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In May one of my hives (strongest hive by far) went queenless during mite treatment (formic pro). This hive was bursting at the seams so I was going to split after treatment. When I discovered it was queenless there were multiple formed queen cells on several frames. So I went ahead, made the split and divided the frames between the 2 splits. I waited approximately 3 weeks for mated queens to return and begin laying, none did.

Attempt 2: Around the 3rd week of waiting in both splits I noticed new queen cells formed with eggs only in the queen cells which I new were from LW. I decided to put 1 open/capped brood frame into both splits and gave it another shot. Same thing, queen cells formed, hatched, waited 2-3 weeks, no mated queens laying after this time.

Attempt 3: Purchased 2 mated queens and introduced to hives. Split 1 accepted queen, I let them release her, all is well to this day. Split 2 did not accept queen. I wrapped foil around the entrance so they could not release and kill her. I left the queen cage in split 2 for 3 days. After this time they still did not accept her so I made a rather large push in cage nearly the size of a deep frame. I put the push in cage on a frame with open cells for laying, pollen/nectar and open/capped brood. I put that frame as well as a second frame of open/capped brood into split 2, to give it a lil extra pheromone kick. After day 4 they appeared to have accepted her; hardly any bees on cage, none of which were stinging. Also she laid in just about if not every open cell. Before work I decided to release her, I watched for several minutes and all seemed well. The following morning (2 days ago) I check on her to find her balled up and dead on the floor.

Note: This entire time split 2 continued to form queen cells/cups which I destroyed. Funny thing is I never noticed and still dont see cells with multiple eggs as you typically see with LW, only the queen cells have eggs in them. Every queen cup they make has an egg and queen jelly in it. The cells are located all over the hive, top center bottom.

I did not/don't want to do the shake out because I've heard horror stories and do not want my other hives affected. I also do not want to combine hives because again I do not want to affect my other hives + they're already 2 deeps and super strong.

My questions: Before I spend another $80 on a new queen, do I have a chance of re-queening this stubborn hive or is it too far along? For this attempt I plan on trying the screened bottom technique. Do I need to screen off the front entrance and inner cover vent of the queen box? I feel like this is a "duh yes" but I haven't read/watched this in any instructional so just want to be sure. Also, how many bees do I need to be in the queens box? Would the several that comes with the queen + whatever hatches from the 1 brood frame be sufficient? Also, I fear at this point I've already dumped so many frames of brood into this hive I should probably buy 2 queens and make another split. From the numbers you couldn't tell this hive has been queenless for nearly 3 months.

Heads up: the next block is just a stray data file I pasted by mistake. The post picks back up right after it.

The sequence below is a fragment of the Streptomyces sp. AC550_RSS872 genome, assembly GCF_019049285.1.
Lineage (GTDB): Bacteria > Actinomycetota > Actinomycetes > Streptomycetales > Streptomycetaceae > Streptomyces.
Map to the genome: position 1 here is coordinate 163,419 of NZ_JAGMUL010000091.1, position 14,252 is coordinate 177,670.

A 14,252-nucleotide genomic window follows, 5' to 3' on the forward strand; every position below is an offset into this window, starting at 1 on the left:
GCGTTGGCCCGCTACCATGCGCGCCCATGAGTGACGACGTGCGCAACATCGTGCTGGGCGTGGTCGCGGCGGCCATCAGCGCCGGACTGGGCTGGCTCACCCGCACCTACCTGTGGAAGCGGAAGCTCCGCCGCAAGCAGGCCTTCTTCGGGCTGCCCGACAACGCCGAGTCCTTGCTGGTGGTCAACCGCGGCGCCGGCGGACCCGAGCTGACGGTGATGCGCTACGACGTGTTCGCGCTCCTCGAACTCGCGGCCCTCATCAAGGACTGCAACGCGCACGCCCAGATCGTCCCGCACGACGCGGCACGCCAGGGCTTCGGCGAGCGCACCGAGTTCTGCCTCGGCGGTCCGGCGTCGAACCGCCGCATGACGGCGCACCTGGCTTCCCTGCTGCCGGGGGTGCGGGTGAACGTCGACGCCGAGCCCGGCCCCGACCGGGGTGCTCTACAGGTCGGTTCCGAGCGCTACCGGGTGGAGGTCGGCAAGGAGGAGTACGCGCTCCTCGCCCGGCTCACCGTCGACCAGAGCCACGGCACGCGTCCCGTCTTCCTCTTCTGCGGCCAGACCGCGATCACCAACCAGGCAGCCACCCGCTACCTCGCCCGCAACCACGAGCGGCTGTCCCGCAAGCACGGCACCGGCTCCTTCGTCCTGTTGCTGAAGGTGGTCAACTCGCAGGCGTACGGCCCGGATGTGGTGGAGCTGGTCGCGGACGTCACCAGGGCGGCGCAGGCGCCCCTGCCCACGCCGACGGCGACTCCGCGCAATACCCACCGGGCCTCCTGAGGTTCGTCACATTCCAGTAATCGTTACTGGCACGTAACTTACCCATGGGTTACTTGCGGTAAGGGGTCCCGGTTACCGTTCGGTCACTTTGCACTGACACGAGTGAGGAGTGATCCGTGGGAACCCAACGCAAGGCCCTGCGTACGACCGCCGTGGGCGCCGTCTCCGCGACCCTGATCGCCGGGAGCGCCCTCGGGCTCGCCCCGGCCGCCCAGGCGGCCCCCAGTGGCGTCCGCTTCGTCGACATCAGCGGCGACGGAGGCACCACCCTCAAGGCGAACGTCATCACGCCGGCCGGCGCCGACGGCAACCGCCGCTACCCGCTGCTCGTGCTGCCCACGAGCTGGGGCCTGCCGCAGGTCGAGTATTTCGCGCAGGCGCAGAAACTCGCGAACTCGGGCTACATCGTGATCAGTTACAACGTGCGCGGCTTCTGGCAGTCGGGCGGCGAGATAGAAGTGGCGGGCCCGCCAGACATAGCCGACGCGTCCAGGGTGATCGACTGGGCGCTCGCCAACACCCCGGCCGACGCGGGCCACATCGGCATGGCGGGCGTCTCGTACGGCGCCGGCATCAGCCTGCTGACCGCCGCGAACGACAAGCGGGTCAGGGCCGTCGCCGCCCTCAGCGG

Thank you!
 

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Local feral survivors in eight frame medium boxes.
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It is ALWAYS too late to waste money buying a queen for a laying worker hive. It's a waste of money. They will always kill the queen. A queen cell might work, a frame of open brood every week for three weeks might work, but at this point you're too far along. Think about the age of the population of bees and the longevity of a worker. A worker lives about six weeks. In order to be laying workers at all you probably have no bees under the age of three weeks. Now three weeks later you have a bunch of geriatric workers about to die of old age.

Everything you need to know about laying workers:
http://www.bushfarms.com/beeslayingworkers.htm
 

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You've done what you can to save it with the push in cage. At this point, I'd stop spending resources on it and chalk it up as a loss. Sounds like a shake out is in order. If it would make you feel better, just go 3 or 4 miles away to shake them out...
 
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